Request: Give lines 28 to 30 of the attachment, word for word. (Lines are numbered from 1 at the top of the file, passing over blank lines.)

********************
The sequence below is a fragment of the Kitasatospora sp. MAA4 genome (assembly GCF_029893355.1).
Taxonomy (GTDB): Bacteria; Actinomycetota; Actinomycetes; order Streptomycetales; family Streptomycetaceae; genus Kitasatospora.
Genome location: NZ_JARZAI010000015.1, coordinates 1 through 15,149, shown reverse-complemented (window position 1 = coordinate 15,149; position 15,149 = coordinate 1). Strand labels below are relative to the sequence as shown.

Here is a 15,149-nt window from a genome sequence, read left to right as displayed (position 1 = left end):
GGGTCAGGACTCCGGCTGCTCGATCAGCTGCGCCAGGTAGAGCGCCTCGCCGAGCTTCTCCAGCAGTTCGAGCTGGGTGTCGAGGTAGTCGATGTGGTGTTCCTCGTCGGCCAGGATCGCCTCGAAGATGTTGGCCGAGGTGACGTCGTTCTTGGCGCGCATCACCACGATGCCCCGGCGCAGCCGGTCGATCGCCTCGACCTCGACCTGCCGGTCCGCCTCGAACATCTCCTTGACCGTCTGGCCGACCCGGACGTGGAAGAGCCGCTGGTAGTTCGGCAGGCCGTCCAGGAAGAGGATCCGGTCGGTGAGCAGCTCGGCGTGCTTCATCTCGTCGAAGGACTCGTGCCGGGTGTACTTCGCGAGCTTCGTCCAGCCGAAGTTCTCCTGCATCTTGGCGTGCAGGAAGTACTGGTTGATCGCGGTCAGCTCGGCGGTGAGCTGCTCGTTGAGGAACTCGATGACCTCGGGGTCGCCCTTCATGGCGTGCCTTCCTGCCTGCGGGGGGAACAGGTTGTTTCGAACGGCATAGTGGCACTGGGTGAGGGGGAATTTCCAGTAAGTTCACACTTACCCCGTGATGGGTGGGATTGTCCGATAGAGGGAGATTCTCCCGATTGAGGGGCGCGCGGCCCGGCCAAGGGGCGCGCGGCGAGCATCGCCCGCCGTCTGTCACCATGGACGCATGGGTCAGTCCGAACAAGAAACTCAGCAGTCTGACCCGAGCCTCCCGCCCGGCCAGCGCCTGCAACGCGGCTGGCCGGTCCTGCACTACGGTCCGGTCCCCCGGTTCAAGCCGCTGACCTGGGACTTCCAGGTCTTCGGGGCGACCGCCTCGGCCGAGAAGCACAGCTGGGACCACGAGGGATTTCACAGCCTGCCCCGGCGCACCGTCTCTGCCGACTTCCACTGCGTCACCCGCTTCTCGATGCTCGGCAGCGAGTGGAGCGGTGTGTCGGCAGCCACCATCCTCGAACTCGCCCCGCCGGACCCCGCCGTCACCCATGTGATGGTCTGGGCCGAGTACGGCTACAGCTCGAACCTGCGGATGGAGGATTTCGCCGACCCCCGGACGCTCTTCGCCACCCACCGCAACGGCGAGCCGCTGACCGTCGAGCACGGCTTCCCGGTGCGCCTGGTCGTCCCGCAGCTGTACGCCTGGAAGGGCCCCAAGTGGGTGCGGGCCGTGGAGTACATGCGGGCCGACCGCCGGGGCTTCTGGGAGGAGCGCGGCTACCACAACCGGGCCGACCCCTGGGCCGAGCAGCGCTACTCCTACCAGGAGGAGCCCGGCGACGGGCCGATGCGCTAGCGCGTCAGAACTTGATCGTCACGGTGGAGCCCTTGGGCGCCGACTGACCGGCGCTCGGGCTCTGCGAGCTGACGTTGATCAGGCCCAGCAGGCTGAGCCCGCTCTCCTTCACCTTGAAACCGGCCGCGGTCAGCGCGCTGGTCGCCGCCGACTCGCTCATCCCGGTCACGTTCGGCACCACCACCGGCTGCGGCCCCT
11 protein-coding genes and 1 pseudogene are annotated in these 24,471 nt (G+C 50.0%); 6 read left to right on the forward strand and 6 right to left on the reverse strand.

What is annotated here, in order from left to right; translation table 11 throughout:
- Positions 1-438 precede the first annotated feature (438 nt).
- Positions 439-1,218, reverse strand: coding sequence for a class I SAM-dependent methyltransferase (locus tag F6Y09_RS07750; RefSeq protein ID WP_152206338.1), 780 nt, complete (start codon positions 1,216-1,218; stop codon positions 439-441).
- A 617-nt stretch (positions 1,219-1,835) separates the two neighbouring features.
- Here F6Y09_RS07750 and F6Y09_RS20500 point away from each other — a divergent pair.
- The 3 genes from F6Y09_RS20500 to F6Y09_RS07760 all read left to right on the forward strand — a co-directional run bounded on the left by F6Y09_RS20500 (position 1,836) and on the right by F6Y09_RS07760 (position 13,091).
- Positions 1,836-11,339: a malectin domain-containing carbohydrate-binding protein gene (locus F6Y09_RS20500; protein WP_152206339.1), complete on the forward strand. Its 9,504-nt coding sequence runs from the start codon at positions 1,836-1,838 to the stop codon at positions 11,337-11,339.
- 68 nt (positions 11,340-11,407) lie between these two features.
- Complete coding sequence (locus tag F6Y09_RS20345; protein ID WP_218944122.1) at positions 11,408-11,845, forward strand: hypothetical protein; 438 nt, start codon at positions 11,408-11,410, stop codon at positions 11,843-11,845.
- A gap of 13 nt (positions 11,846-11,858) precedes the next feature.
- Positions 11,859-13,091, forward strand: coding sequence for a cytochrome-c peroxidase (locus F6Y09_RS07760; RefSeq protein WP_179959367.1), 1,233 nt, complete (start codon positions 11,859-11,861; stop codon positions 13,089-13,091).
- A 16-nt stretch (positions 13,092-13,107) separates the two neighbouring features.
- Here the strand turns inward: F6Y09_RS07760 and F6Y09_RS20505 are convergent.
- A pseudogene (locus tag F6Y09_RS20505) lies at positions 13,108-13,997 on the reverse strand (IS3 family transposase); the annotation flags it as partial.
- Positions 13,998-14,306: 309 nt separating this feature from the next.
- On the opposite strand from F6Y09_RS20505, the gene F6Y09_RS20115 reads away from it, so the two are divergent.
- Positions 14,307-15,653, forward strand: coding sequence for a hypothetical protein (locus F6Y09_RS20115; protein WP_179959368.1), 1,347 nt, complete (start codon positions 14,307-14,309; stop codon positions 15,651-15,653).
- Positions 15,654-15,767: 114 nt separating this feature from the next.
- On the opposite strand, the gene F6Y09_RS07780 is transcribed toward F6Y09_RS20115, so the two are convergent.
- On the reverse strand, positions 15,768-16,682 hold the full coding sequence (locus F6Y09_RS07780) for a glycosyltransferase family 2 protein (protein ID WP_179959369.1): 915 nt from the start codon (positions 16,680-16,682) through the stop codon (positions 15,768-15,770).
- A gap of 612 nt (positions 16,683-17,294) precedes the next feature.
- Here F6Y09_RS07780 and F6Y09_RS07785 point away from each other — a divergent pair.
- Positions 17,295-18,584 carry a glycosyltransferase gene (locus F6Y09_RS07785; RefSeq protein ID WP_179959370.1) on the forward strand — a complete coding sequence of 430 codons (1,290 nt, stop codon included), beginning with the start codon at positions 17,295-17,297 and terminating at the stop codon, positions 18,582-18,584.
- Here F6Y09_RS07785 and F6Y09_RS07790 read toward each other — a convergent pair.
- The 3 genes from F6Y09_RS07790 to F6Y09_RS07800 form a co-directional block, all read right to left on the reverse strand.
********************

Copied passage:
- Here F6Y09_RS07780 and F6Y09_RS07785 point away from each other — a divergent pair.
- Positions 17,295-18,584 carry a glycosyltransferase gene (locus F6Y09_RS07785; RefSeq protein ID WP_179959370.1) on the forward strand — a complete coding sequence of 430 codons (1,290 nt, stop codon included), beginning with the start codon at positions 17,295-17,297 and terminating at the stop codon, positions 18,582-18,584.
- Here F6Y09_RS07785 and F6Y09_RS07790 read toward each other — a convergent pair.